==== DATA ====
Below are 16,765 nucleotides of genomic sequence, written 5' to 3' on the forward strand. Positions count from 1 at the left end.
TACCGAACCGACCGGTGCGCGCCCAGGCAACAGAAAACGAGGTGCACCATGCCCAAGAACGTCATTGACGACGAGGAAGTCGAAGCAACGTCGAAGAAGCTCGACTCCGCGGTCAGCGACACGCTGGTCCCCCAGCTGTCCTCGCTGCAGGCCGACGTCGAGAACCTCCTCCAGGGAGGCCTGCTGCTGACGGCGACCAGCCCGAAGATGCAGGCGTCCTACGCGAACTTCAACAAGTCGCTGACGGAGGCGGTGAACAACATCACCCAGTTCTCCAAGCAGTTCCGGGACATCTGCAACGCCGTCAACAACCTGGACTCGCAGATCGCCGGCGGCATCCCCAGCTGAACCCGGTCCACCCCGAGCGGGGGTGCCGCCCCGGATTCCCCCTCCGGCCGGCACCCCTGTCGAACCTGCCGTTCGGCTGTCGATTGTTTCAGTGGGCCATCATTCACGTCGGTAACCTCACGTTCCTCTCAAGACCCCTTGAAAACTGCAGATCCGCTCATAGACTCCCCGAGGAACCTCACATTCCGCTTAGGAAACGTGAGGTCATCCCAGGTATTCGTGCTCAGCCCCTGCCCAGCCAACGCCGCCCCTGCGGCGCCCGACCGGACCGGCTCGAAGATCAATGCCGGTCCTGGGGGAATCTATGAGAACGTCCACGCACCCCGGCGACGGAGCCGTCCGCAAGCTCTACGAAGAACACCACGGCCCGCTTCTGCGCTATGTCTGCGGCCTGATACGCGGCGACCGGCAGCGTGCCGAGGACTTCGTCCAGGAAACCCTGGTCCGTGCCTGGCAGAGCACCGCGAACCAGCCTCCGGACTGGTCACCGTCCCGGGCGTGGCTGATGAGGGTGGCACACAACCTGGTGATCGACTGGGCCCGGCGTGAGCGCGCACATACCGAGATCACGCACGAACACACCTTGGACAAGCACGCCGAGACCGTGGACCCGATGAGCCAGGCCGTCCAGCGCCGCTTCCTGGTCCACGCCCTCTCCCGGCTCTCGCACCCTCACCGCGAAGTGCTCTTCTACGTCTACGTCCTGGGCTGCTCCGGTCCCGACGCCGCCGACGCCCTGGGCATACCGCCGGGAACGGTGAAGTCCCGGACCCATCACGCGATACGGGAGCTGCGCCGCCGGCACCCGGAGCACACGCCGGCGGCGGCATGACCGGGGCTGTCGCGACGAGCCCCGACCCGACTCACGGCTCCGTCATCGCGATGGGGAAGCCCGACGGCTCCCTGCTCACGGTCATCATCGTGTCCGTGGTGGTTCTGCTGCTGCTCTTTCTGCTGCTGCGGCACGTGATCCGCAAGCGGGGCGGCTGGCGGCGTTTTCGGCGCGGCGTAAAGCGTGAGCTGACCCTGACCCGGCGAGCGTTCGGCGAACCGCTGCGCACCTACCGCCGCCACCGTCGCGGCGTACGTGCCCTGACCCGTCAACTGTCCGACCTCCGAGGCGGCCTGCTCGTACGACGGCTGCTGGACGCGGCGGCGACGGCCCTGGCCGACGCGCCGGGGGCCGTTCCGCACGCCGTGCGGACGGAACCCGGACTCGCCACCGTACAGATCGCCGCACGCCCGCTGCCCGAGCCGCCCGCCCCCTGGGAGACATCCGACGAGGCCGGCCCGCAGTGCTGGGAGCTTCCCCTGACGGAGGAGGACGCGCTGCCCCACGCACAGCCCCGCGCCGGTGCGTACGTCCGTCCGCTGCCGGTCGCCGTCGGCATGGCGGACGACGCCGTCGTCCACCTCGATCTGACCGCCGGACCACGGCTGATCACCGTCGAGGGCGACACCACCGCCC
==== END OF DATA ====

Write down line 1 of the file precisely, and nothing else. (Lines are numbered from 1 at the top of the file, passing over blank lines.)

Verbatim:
Below are 16,765 nucleotides of genomic sequence, written 5' to 3' on the forward strand. Positions count from 1 at the left end.